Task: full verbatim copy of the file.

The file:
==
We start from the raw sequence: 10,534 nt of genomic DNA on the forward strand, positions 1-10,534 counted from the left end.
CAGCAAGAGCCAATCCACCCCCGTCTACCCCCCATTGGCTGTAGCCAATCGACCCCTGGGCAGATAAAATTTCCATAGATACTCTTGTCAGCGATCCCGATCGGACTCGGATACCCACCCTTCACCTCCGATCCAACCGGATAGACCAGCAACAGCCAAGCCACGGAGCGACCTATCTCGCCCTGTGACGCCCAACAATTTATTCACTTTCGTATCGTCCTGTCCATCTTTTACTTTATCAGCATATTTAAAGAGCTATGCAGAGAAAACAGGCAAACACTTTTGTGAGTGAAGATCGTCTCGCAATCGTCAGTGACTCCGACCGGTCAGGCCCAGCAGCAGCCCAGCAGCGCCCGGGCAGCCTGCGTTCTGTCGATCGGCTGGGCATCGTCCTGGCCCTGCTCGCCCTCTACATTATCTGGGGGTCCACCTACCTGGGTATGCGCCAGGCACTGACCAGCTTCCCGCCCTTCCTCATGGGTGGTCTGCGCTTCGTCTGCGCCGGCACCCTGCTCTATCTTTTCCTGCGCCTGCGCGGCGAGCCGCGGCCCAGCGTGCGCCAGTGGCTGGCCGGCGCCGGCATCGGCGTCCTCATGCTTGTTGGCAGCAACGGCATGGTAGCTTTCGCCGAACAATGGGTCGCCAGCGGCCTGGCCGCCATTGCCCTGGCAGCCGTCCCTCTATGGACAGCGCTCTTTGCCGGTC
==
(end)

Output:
We start from the raw sequence: 10,534 nt of genomic DNA on the forward strand, positions 1-10,534 counted from the left end.
CAGCAAGAGCCAATCCACCCCCGTCTACCCCCCATTGGCTGTAGCCAATCGACCCCTGGGCAGATAAAATTTCCATAGATACTCTTGTCAGCGATCCCGATCGGACTCGGATACCCACCCTTCACCTCCGATCCAACCGGATAGACCAGCAACAGCCAAGCCACGGAGCGACCTATCTCGCCCTGTGACGCCCAACAATTTATTCACTTTCGTATCGTCCTGTCCATCTTTTACTTTATCAGCATATTTAAAGAGCTATGCAGAGAAAACAGGCAAACACTTTTGTGAGTGAAGATCGTCTCGCAATCGTCAGTGACTCCGACCGGTCAGGCCCAGCAGCAGCCCAGCAGCGCCCGGGCAGCCTGCGTTCTGTCGATCGGCTGGGCATCGTCCTGGCCCTGCTCGCCCTCTACATTATCTGGGGGTCCACCTACCTGGGTATGCGCCAGGCACTGACCAGCTTCCCGCCCTTCCTCATGGGTGGTCTGCGCTTCGTCTGCGCCGGCACCCTGCTCTATCTTTTCCTGCGCCTGCGCGGCGAGCCGCGGCCCAGCGTGCGCCAGTGGCTGGCCGGCGCCGGCATCGGCGTCCTCATGCTTGTTGGCAGCAACGGCATGGTAGCTTTCGCCGAACAATGGGTCGCCAGCGGCCTGGCCGCCATTGCCCTGGCAGCCGTCCCTCTATGGACAGCGCTCTTTGCCGGTC